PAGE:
Revising The Storm- Week 46

I’ve been writing even more new material than I expected in this revision of the story’s middle act. Even scenes that I recycled from before have had their context considerably changed.

The portion for today will also feature some an all-new work. Here is the description I wrote for it in my earlier outline.

  • They reach a point where the water becomes much deeper, and they are now at the center of the storm. Huge sidewinds suddenly pick up, buffeting them on the port side
  • Try to hold the line, eventually give up and decide to turn around
    • Fighting against the sideways push Oscar’s boat gets its rudder arm bent
    • Oscar’s boat tilts into a wave. Completely swamped, Oscar holds to the line for dear life

I’m excited to see what I’m able to develop this time. Without further ado, let’s get into it.

The Rising Wind)

It wasn’t just the rising power of the storm that was making things difficult either. They were now quite far from shore, and they had just reached the point where the seafloor suddenly dropped down, doubling the volume of water below them. Now the waves stretched out, remaining just as high as ever, but extending out for twice the distance. It gave the sailors more time in the trough to build up their speed, but also a much more drawn-out crawl up the longer rises.

And what was more, this stretched out, highly exposed landscape gave the wind unbroken access to the boats. It was no longer diluted by numerous bumps and channels in the seascape, and now it buffeted them with its full power. Like a charging herd of bulls in slammed into the broadside of their boats and pushed them before its horns. The tops of their boats tilted sideways and stayed in that precariously askew position.

“Turn your rudder!” Oscar instructed. “Turn it to port.” He cranked his own wheel and flexed the underside of his boat to counter the pushing of the wind. Between the two askew forces he found something of a balance, though one that unpredictably trembled in and out of equilibrium. A woeful groan rumbled up from the depths of his vessel.

“Hold on, girl, hold on,” Oscar encouraged. His boat was a good and reliable craft, but also well past her prime. He knew it wasn’t wise to put her through strain like this, but he also had no choice.

“We’re still sliding to starboard,” Harry pointed out. “Sliding towards the eddies.”

“Just keep screwing the boat against it.”

Oscar’s wheel pushed back against his hands, but he forced one spoke down and then another, contorting it against its will. Still, he felt his boat trying to roll off to starboard.

“We must be clear of the eddies now, Oscar,” Harry reasoned. We can cut in front of the cape now!”

“The eddies don’t disperse until the drop-off, and the drop-off follows the shape of the coastline farther out.”

“We’ve got to turn back then.”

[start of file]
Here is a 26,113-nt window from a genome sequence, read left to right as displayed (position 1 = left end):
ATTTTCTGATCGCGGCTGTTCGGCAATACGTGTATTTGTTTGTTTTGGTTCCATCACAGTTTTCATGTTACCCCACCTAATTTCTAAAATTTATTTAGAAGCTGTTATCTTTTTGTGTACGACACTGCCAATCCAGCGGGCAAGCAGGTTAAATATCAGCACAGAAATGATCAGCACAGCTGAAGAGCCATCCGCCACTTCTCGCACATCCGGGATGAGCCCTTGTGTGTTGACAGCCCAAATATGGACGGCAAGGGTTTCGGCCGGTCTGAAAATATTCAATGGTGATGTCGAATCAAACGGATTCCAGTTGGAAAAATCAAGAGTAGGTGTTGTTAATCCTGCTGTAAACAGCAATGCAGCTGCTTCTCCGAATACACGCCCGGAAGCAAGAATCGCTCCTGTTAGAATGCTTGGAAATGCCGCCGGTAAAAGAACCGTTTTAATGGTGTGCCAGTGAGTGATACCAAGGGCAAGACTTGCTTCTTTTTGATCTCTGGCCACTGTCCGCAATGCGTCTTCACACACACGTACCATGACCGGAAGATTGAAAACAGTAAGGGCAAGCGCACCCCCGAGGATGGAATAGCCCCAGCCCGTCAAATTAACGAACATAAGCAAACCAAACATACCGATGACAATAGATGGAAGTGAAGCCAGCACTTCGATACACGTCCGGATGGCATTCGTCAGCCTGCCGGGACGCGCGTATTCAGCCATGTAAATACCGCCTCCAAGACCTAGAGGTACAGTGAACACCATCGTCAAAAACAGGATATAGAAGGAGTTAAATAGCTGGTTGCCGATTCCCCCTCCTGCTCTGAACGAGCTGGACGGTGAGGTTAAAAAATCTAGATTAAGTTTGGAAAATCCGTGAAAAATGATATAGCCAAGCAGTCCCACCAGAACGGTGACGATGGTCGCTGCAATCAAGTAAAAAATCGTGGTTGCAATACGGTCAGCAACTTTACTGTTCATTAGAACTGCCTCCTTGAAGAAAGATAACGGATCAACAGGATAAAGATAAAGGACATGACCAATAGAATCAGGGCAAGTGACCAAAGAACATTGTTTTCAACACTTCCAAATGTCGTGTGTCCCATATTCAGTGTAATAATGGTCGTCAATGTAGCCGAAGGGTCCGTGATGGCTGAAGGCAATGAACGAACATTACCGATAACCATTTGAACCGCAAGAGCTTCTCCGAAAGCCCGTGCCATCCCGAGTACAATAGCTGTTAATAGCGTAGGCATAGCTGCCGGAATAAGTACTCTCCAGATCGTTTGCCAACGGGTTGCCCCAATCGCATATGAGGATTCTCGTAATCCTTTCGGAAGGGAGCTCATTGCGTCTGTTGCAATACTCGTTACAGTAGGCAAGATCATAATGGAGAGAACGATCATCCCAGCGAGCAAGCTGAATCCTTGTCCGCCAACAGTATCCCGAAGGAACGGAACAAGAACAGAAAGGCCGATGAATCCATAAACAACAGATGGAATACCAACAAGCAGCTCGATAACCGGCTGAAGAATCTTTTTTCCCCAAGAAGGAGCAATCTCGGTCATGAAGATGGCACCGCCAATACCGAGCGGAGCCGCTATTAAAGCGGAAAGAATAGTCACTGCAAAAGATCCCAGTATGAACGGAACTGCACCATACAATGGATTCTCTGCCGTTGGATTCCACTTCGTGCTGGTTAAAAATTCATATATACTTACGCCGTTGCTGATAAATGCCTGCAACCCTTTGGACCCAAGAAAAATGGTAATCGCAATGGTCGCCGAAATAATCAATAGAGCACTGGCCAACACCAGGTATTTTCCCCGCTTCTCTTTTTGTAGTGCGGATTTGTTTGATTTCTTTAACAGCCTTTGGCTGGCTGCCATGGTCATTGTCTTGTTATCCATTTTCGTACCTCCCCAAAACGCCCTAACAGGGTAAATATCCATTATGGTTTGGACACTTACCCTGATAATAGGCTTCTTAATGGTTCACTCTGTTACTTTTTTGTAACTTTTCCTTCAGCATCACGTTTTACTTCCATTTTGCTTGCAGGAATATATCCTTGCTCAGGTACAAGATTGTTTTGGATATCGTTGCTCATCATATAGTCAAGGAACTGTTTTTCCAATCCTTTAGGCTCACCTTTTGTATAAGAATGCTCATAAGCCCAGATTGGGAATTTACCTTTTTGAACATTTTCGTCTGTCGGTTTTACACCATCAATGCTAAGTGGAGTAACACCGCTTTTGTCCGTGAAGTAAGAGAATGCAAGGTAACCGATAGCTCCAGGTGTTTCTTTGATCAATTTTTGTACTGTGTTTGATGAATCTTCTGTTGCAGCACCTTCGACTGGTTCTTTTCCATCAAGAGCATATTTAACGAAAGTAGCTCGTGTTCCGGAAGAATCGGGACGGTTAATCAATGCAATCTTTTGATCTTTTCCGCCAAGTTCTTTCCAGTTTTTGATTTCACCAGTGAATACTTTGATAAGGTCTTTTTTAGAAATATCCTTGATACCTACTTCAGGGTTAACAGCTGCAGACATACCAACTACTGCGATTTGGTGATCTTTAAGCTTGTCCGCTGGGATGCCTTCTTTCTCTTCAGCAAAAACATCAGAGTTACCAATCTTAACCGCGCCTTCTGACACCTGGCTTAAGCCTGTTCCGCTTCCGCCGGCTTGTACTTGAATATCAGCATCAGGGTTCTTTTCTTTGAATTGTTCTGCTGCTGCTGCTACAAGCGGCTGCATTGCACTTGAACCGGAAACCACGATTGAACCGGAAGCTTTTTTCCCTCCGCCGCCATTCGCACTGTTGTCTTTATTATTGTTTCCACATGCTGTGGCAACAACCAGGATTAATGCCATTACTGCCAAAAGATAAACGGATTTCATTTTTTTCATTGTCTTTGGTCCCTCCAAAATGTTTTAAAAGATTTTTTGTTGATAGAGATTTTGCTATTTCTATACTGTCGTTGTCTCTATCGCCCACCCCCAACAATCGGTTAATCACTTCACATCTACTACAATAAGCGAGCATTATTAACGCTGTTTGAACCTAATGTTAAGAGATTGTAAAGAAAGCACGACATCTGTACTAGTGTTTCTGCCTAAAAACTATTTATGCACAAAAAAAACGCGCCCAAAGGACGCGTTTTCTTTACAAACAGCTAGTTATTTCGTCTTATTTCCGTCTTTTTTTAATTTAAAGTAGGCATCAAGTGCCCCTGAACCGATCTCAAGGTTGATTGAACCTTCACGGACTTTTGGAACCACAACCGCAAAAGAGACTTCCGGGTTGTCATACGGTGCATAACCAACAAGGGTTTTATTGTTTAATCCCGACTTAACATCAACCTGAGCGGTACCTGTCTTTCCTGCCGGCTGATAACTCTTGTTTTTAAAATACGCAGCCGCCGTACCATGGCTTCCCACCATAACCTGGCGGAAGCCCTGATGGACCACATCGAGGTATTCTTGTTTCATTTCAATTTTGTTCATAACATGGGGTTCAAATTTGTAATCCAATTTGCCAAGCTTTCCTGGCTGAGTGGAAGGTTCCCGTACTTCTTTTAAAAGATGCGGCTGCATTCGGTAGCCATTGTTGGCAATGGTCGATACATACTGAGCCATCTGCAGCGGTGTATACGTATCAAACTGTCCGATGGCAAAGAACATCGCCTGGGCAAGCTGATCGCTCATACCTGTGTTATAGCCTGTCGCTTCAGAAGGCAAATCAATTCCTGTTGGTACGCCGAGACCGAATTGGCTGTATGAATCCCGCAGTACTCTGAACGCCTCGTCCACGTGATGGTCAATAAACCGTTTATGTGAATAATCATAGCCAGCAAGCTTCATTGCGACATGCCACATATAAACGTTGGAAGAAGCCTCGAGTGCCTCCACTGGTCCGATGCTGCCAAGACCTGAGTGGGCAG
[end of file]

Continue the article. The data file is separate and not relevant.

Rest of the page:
“We’ve got to get over this wave is what we’ve got to do!” Oscar surveyed the remaining slope they still had yet to clear. “Just keep turning the wheel and keep going straight.”

Oscar put his shoulder into it and pushed the wheel still further to port. And then, all at once, a loud whine burst from the back of the boat and the wheel suddenly became loose in his hands.

“No!” Oscar cried, relaxing his hold on the wheel for fear of causing more damage. The wind pushed his boat at its pleasure, turning it nearly all the way to starboard, making him carve up the wave at an angle.

“Oscar, everything alright?” Harry called over the radio.

But Oscar didn’t reply. He needed both of his hands as he twitched the wheel back and forth, trying to feel out what had happened to his steering.

Well, it seemed that the rudder arm had not snapped, that was a relief! The boat still responded to Oscar’s commands, though sluggishly, and not all the way to its usual range. Probably the bolt connecting the hydraulic cylinder shaft to the rudder arm had bent.

“My–my steering’s limited,” Oscar called into the mic. “I put too much strain on it…. I–“

Oscar heard the thundering of water breaking across the prow and looked up to see the port side of his prow pierce into the water and a torrent of water come running across the deck! Oscar quickly twisted his hands around the wheel spokes. In horror he watched as the wall of water slammed against the windows of the wheelhouse. This time two of the panes of glass did shatter, and suddenly a deluge slammed into his body and swept his feet out from underneath! All he could do was hold fast to the wheel and hope to come through the other end! He was engulfed for an eternity, and he was just starting to give up hope of ever breaking through to the surface, when his boat finally cleared the top of the wave and the flood abated, leaving Oscar’s boots slipping on the water-slicked floor.

I have to be honest, this bit about the sideways buffeting of the wind and the bending of the rudder didn’t come onto the page as smoothly as some of my other work. Part of that has to do not feeling like I’m in the best mental space for writing this particular evening. Still, I’m glad that I put in the effort for today, and I’ll leave it here for later evaluation. The beauty of writing is that you don’t have to get it all down perfectly in a single pass. A great story can be crafted simply by combining the highest points of all the flawed drafts that came before!

This will do for today, and we’ll pick it up again next week. See you then.

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